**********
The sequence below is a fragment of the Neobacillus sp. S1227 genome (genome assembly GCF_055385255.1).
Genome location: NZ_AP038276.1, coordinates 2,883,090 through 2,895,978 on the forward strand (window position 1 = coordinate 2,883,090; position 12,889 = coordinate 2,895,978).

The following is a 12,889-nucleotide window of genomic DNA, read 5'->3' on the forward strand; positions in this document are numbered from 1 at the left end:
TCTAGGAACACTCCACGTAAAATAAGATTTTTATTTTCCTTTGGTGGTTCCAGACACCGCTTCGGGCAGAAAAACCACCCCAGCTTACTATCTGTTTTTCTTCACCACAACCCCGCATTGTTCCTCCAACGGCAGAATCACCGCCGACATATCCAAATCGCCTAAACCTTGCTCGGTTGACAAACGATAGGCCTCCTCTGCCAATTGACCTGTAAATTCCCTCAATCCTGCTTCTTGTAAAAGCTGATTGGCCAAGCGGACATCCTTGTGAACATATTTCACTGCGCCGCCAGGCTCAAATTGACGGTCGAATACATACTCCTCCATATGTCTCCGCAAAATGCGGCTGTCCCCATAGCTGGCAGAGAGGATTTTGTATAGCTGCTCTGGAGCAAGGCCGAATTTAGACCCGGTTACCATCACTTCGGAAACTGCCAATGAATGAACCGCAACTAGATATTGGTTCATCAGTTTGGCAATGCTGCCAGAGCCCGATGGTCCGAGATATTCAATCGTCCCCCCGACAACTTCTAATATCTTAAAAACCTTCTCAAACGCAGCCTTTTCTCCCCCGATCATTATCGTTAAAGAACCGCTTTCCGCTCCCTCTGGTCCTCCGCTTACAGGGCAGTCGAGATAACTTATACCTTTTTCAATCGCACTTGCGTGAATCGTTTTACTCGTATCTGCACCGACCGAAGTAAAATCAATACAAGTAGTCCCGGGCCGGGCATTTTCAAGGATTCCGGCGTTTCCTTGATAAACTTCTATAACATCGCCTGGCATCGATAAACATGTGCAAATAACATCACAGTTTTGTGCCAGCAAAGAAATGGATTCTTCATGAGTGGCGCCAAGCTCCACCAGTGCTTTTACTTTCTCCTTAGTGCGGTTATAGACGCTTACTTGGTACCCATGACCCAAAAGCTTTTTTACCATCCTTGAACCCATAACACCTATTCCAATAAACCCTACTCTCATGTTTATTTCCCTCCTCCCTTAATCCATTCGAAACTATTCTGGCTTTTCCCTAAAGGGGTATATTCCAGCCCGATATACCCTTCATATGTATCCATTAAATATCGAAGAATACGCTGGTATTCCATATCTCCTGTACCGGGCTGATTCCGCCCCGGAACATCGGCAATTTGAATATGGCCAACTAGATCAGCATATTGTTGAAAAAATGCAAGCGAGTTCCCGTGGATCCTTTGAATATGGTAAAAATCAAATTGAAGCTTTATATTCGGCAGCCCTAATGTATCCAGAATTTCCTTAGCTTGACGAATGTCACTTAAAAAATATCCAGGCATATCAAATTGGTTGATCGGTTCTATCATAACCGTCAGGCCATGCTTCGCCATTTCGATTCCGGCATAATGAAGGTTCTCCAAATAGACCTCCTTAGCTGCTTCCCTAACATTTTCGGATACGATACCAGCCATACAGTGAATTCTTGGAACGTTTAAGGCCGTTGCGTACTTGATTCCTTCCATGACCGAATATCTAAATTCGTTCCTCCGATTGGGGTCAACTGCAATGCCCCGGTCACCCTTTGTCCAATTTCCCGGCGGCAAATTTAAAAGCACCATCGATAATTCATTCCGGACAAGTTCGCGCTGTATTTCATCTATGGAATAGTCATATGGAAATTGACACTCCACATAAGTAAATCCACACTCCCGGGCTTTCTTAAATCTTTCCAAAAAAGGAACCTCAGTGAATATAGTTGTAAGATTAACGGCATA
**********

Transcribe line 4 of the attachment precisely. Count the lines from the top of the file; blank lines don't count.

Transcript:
TCTAGGAACACTCCACGTAAAATAAGATTTTTATTTTCCTTTGGTGGTTCCAGACACCGCTTCGGGCAGAAAAACCACCCCAGCTTACTATCTGTTTTTCTTCACCACAACCCCGCATTGTTCCTCCAACGGCAGAATCACCGCCGACATATCCAAATCGCCTAAACCTTGCTCGGTTGACAAACGATAGGCCTCCTCTGCCAATTGACCTGTAAATTCCCTCAATCCTGCTTCTTGTAAAAGCTGATTGGCCAAGCGGACATCCTTGTGAACATATTTCACTGCGCCGCCAGGCTCAAATTGACGGTCGAATACATACTCCTCCATATGTCTCCGCAAAATGCGGCTGTCCCCATAGCTGGCAGAGAGGATTTTGTATAGCTGCTCTGGAGCAAGGCCGAATTTAGACCCGGTTACCATCACTTCGGAAACTGCCAATGAATGAACCGCAACTAGATATTGGTTCATCAGTTTGGCAATGCTGCCAGAGCCCGATGGTCCGAGATATTCAATCGTCCCCCCGACAACTTCTAATATCTTAAAAACCTTCTCAAACGCAGCCTTTTCTCCCCCGATCATTATCGTTAAAGAACCGCTTTCCGCTCCCTCTGGTCCTCCGCTTACAGGGCAGTCGAGATAACTTATACCTTTTTCAATCGCACTTGCGTGAATCGTTTTACTCGTATCTGCACCGACCGAAGTAAAATCAATACAAGTAGTCCCGGGCCGGGCATTTTCAAGGATTCCGGCGTTTCCTTGATAAACTTCTATAACATCGCCTGGCATCGATAAACATGTGCAAATAACATCACAGTTTTGTGCCAGCAAAGAAATGGATTCTTCATGAGTGGCGCCAAGCTCCACCAGTGCTTTTACTTTCTCCTTAGTGCGGTTATAGACGCTTACTTGGTACCCATGACCCAAAAGCTTTTTTACCATCCTTGAACCCATAACACCTATTCCAATAAACCCTACTCTCATGTTTATTTCCCTCCTCCCTTAATCCATTCGAAACTATTCTGGCTTTTCCCTAAAGGGGTATATTCCAGCCCGATATACCCTTCATATGTATCCATTAAATATCGAAGAATACGCTGGTATTCCATATCTCCTGTACCGGGCTGATTCCGCCCCGGAACATCGGCAATTTGAATATGGCCAACTAGATCAGCATATTGTTGAAAAAATGCAAGCGAGTTCCCGTGGATCCTTTGAATATGGTAAAAATCAAATTGAAGCTTTATATTCGGCAGCCCTAATGTATCCAGAATTTCCTTAGCTTGACGAATGTCACTTAAAAAATATCCAGGCATATCAAATTGGTTGATCGGTTCTATCATAACCGTCAGGCCATGCTTCGCCATTTCGATTCCGGCATAATGAAGGTTCTCCAAATAGACCTCCTTAGCTGCTTCCCTAACATTTTCGGATACGATACCAGCCATACAGTGAATTCTTGGAACGTTTAAGGCCGTTGCGTACTTGATTCCTTCCATGACCGAATATCTAAATTCGTTCCTCCGATTGGGGTCAACTGCAATGCCCCGGTCACCCTTTGTCCAATTTCCCGGCGGCAAATTTAAAAGCACCATCGATAATTCATTCCGGACAAGTTCGCGCTGTATTTCATCTATGGAATAGTCATATGGAAATTGACACTCCACATAAGTAAATCCACACTCCCGGGCTTTCTTAAATCTTTCCAAAAAAGGAACCTCAGTGAATATAGTTGTAAGATTAACGGCATA